1. Other happiness this week is making cherry tomato pasta and squash blossom enchiladas with homegrown cherry tomatoes and squash blossoms and basil and chives and planning to make uncooked tomato sauce with our big tomatoes. And eating many home grown figs.

    2. Oh, my goodness. How sad! I guess they overestimated how much help that pacemaker was going to be.

      1. I really have no idea. Her brother says that she wasn’t supposed to go over 130 beats a minute and they would have to stop during walks so why she thought she could swim alone I don’t know. It was her annual birthday ritual and she just went ahead and did it.

      1. It’s the neighborhood favorite, somewhat to my DH’s dismay since he claims it appalls his Neapolitan ancestors. I have pointed out that Naples has grapes long before it had tomatoes…
        And the recipe is just your preferred pizza crust topped with grated gouda with halved grapes on top of that. DH is a purist and makes his own dough.

        1. Sounds yummy! Have you ever tried it with smoked Gouda? I think the taste would be great, but it doesn’t melt as well.

  17. I’m late to the nope party, and you know, I think you could write the hell out of a secret baby, return to run a bakery, billionaire book. Why stop at one, do it all! Even the thought of all that Jenny and Bob style is happiness making.

    Except maybe the secret baby. I can’t work out how you’d make that work. Maybe secret from the town, not from the father.

  18. I enjoyed my change of scene this week, but was also happy to come home. We’ve now got a week of summer weather, after loads of cool grey damp, so I’m sitting in the garden again, under my lemon-yellow umbrella. And doing as much gardening as I can in the mornings, before it gets too hot.

    Had a good film night (Moonrise Kingdom) yesterday with my friend Pam, and a good chat with another friend this evening.

    1. I agree that no mosquitos is a great thing having been bitten about a dozen times this weekend, but it also means the end of summer, which is sad.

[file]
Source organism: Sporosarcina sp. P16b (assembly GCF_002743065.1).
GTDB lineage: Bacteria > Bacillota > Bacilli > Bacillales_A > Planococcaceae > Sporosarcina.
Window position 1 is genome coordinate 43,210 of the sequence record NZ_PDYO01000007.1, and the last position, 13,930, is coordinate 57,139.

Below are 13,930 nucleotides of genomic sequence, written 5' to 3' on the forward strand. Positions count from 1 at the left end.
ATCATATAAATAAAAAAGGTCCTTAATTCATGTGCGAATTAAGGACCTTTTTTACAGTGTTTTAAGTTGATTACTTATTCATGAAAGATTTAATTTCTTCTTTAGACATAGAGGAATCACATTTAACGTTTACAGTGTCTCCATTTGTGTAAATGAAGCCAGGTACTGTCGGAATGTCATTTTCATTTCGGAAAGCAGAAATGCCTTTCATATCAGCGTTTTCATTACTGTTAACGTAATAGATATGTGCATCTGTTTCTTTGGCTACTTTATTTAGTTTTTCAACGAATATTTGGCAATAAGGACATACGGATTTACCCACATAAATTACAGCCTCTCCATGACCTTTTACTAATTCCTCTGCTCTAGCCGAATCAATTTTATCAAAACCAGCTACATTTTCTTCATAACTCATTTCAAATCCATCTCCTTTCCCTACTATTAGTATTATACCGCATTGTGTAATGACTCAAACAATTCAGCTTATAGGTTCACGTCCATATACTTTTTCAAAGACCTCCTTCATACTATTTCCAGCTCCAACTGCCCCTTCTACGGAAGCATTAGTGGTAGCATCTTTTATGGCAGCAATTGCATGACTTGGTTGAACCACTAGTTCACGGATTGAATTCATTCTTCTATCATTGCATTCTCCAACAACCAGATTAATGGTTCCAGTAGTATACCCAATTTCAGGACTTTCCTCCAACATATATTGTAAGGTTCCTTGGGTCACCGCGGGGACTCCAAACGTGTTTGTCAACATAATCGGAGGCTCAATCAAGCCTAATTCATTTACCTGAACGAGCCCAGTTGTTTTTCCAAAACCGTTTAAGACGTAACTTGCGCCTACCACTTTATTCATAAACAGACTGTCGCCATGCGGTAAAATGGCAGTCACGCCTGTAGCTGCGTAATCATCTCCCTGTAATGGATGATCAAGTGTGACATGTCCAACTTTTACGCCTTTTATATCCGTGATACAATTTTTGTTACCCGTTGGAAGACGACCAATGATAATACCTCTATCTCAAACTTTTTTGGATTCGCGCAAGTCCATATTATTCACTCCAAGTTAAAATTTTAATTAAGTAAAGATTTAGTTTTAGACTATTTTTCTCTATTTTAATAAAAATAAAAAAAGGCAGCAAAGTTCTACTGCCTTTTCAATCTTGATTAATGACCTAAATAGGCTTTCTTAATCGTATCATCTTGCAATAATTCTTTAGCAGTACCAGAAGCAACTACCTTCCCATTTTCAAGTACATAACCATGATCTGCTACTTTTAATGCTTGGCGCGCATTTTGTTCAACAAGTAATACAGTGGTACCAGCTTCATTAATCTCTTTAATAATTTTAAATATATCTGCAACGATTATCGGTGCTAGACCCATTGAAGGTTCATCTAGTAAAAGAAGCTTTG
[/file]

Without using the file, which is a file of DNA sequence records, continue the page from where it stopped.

19. I’m on day 7 of this brutal respiratory thing and day 4 of killer laryngitis – can’t make a sound – so I’m very much relying on friends and neighbours at the moment, the ones I can text or email to ask if they can pick up stuff from the chemist/shop/library. Luckily I have great friends and neighbours. Having people living nearby who you can rely on is an astonishing gift.

      1. Thank you, dear people. I now have a script for a heavy duty anti-inflammatory, so I’m hoping the ‘someone has attacked my throat with an angle grinder’ feeling will soon be gone, AND I’ll have my voice back. It really is disturbing not being able to speak.

        1. I hope you feel better ASAP! Both the angle grinder soreness and loss of voice sound awful…
          Take good care of yourself and I am glad you have good friends and neighbors. Taf

    1. Rest up Lian. I hope the anti inflammatory meds work quickly & are kind to your stomach. So good you have such caring friends & neighbours to lend a hand when you are poorly.

  20. I spent the best part of the afternoon at my progressive group’s labor day picnic. It was so good to get out among my tribe.

    Pixie’s blowing her summer undercoat. It’s coming out in chunks. She looks like she’s losing her stuffing. Soft fuzzies everywhere. The groomer will soon be my helper.

  21. My baby brother is frequently my helper. Right now he & his significant other, Wayne, are teaching me to use an excel spreadsheet to map out my income vs outgo & get a handle on my finances. I feel so lucky!

    I have had so much fun the last couple of days because there is a song I love because it is catchy but the words are horrible so I have rewritten them. Now I am learning my lyrics so I can play it loud in my car & sing my version. I took a song about gangster thieves and turned it into a song about honey bees.

    I really enjoyed the 4 part series about living to be 100 in a blue zone on Netflix. And we are supposed to have fun so – see above paragraph.

  22. Some unsolicited help from Thomas J. Doscher (Vixen War Bride series):

    If you’re a writer, don’t neglect the grammar. I know you want to. I know “grammar nazis” make you uncomfortable. I know you want to say “screw it, no one’s going to care anyway,” but it’s not true.

    Imagine you’re driving on a scenic road with flowers and mountains and wild animals, and it’s all perfect. Then you hit a pothole. Okay, that’s fine. One pothole isn’t bad. Then you hit another and another and another. Pretty soon, you’re not looking at the scenery, you’re watching the road to navigate the potholes. Words are the road on which your reader traverses your story, and if the road is poorly constructed, your reader will be too busy trying to make sense of it to admire the story itself.

    Except colons and semi-colons. Fuck those guys. No one knows how they work anyway.

    1. The potholes thing is a great metaphor for bad editing. ‘Pretty soon, you’re not looking at the scenery, you’re watching the road to navigate the potholes.’ Exactly how I feel about it.

  23. In the last week several people called or took me aside to tell me that they had observed that my mom’s driving was no longer safe. They helped me to take that advice. I called my brother, who came up to help me with that discussion. Mom took it gracefully, which helped us a lot. Now we’ll figure out how to give her some freedom decision about when she wants to go where.